OK, we're talking about maybe 50 feet, squared.
This gives you a kind of a view of what we did.
Right. It's very interesting to see that. If you have any extra copies of these photographs, we would like to add them to this record.
I have some. It would take a little digging to assemble them.
Some have been cannibalized out of here, and not put back yet. I took a bunch of pictures out to send to Houston on this 50th anniversary, when they wanted materials. Some of them are probably still in their envelopes and haven't been re-assembled. This hieroglyphics in here was interesting, because these are all my various equations in fluid mechanics. They used it as kind of a decoration.
Frontispiece decoration, right. You mentioned before about the questions of the problems with publishing. Do you remember any specific discussions with any company officials over what you could publish, what you were to do about that?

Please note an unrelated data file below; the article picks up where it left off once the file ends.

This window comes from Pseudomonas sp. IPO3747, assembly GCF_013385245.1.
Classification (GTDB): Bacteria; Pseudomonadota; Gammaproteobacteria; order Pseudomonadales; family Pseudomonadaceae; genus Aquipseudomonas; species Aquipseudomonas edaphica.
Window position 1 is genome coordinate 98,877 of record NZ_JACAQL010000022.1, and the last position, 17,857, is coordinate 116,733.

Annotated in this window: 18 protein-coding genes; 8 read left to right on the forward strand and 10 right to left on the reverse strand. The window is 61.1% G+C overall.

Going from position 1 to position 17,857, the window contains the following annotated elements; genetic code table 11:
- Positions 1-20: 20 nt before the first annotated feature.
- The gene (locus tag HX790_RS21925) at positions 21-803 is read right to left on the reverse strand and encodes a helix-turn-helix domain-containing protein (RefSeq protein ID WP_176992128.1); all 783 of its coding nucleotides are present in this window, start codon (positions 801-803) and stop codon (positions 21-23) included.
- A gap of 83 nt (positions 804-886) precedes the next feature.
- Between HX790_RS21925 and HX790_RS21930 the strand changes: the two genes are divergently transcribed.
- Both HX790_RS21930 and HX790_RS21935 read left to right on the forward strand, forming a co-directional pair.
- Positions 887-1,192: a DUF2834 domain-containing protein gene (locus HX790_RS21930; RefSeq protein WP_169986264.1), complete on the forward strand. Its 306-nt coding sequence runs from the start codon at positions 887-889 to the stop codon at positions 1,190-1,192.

Yes. The whole thing was undergoing rather [considerable change]. We actually introduced a whole field of innovations when this laboratory was set up, including publication policy.
I'd like to hear about that.
The attitude which had been in the company before World War II, was one of being very leery about publication. We adopted a liberal policy of publishing everything that we could after it had had its initial use by the company. If you did a piece of work, it was then expressed for company use. Its period of time there might be a year or two, and then you were free to publish following that. This was fairly common.
Was it difficult to implement that policy?